“They were ac­tu­ally a ne­ces­sity,” Ben says. “Ini­tially I had VL turbo brakes on the rear, but af­ter Craft Dif­fer­en­tials short­ened the diff to suit the deep-dish wheels, the calipers went in­board too far and hit the chas­sis rail. Then I no­ticed the HSV calipers stuck out way less – that fixed that. Rather than just do the rears, I bit the bul­let and went big brakes all ’round. I’m glad I did, as they look so cool.”

Although there was plenty of room in­side the cav­ernous 19- and 20-inch In­tro billets for such a large brake pack­age, that wasn’t al­ways the case.

“I started off build­ing the car to suit 15-inch Mickey Thompson bigs ’n’ littlies. But styles change and I de­cided to change things up and go the billets,” Ben says.

They’re such a stand­out fea­ture, it’s hard to imag­ine PRO EH look­ing right with any other wheel.

Hav­ing spent count­less hours on rust re­pairs and fab­ri­ca­tion, Nik Judd (with plenty of help from Ty Yusuf and Ben) set about adding new door and tail­gate skins, then fi­ness­ing those clas­sic EH body­lines into shape. They’re so sweet ’n’ sexy, they’re enough to make that other ‘Body’ (aka Elle Mcpher­son) jeal­ous. From there, the wagon was rolled into the booth at Ex­clu­sive Cus­toms, who laid on the Min­eral White over Elec­tric Blue – the lat­ter a 2003 Mini hue that per­fectly suits the EH.

As trick as the paint, the wheels and the en­gine are, they’re never go­ing to over­shadow PRO EH’S jaw -dropping in­te­rior – take a bow, Si­mon.

“It was never part of the plan to go this far with the in­te­rior,” Ben says. “But it looked so good when it came back from Ex­clu­sive, there was no other choice.”

Build­ing such a full-on cus­tom in­te­rior in a freshly painted car caused a few headaches. Get­ting the seats in was es­pe­cially hairy.

“We taped ev­ery­thing up and man­aged not to scratch any paint,” Ben says. “But it made life re­ally hard be­cause we couldn’t weld brack­ets or drill holes where we wanted.”

The con­cept was to re­tain as much of the EH feel as pos­si­ble, but tweak it. In keep­ing with the brief, all the stitch­ing in the white Hans Reinke Lam­borgh­ini Nappa leather is rem­i­nis­cent of 1964. A host of orig­i­nal EH in­te­rior fit­tings were also re­tained. How­ever, there’s no get­ting past the fixed­back wave-shaped bench seats. In the front, Si­mon welded, strength­ened and re­shaped the fac­tory frame be­fore us­ing high-den­sity foam to cre­ate the fi­nal shape. The rear he made from scratch.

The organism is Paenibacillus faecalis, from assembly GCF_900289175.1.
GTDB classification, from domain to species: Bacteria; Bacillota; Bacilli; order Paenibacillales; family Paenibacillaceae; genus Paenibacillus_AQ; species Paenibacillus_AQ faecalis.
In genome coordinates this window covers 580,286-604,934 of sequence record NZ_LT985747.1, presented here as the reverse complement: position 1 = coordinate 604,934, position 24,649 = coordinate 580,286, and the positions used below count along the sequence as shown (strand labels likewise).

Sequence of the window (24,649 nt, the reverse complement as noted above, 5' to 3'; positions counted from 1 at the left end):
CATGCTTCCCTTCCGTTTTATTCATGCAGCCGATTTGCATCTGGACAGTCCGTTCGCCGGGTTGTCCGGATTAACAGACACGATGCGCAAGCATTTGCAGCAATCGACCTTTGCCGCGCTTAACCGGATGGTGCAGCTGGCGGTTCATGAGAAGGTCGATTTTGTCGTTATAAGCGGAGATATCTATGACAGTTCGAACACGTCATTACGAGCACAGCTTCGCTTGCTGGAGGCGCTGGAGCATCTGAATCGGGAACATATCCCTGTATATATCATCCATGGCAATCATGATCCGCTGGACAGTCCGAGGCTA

As chal­leng­ing as the seats were, the flat floors were even more so. The Porsche Pearl Grey car­peted floor in­lays are one-piece that run front-to-back. They butt up to hand­formed, leather-cov­ered pan­els made from

THOMPSON BIGS ’N’ LITTLIES BUT I DE­CIDED TO CHANGE GO THE BILLETS

hoop pine that have been resined, sanded and bogged. Same for all the rear pan­els, which give the wagon a su­per-san­i­tary and classy look.

Look­ing up, you’ll see a one-piece hood-lin­ing. This mas­sive project took Si­mon, Nik, Ben, Ty, Adam, Steve and Big Al over 200 hours to com­plete and re­quired the roof skin off a donor EH wagon to use as a mould.

“It goes in through the back,” says Ben. “Only just, as it’s a per­fect fit.”

The cus­tom door trims in­cor­po­rate mul­ti­ple insert pan­els along with the same pol­ished bil­let strips used on the floor and cargo area.

This whole story could be ded­i­cated just to the in­te­rior. Look closely at the ac­com­pa­ny­ing pho­tos to ap­pre­ci­ate how im­pres­sive it is. No EH in­te­rior has ever looked like this.

“Over the 12-year build we missed mul­ti­ple Sum­mer­nats and Mo­torex deadlines,” Ben says. “I de­cided early in 2017 that we were go­ing to Mo­torex this year – no ifs, no buts. It was a mas­sive ef­fort by ev­ery­one, a mad scram­ble that nearly killed us, but we got there. Sil­ver for Im­pact & Dis­play, plus Cherry’s Pick (see break­out) made it all worth­while.

“I haven’t re­ally driven it yet,” Ben con­tin­ues. “I’ve pretty much only driven it around the block. But on that short drive it sur­prised me; it seemed to go pretty good. And that’s com­par­ing it to my Ls-pow­ered VL and Si­mon’s 10-sec­ond Capri.”

One thing you can be sure of: When­ever it ven­tures out, PRO EH will turn ev­ery head in sight – it just has that pres­ence about it.

I’VE PRETTY MUCH ONLY DRIVEN IT AROUND THE BLOCK BUT IT SEEMED TO GO PRETTY GOOD

Apart from the tubbed rear end, the rest of the body mods are quite sub­tle. They in­clude rolled front guards, fab­ri­cated rear roll­pan, shaved fuel filler, shaved rear door han­dles and shaved door locks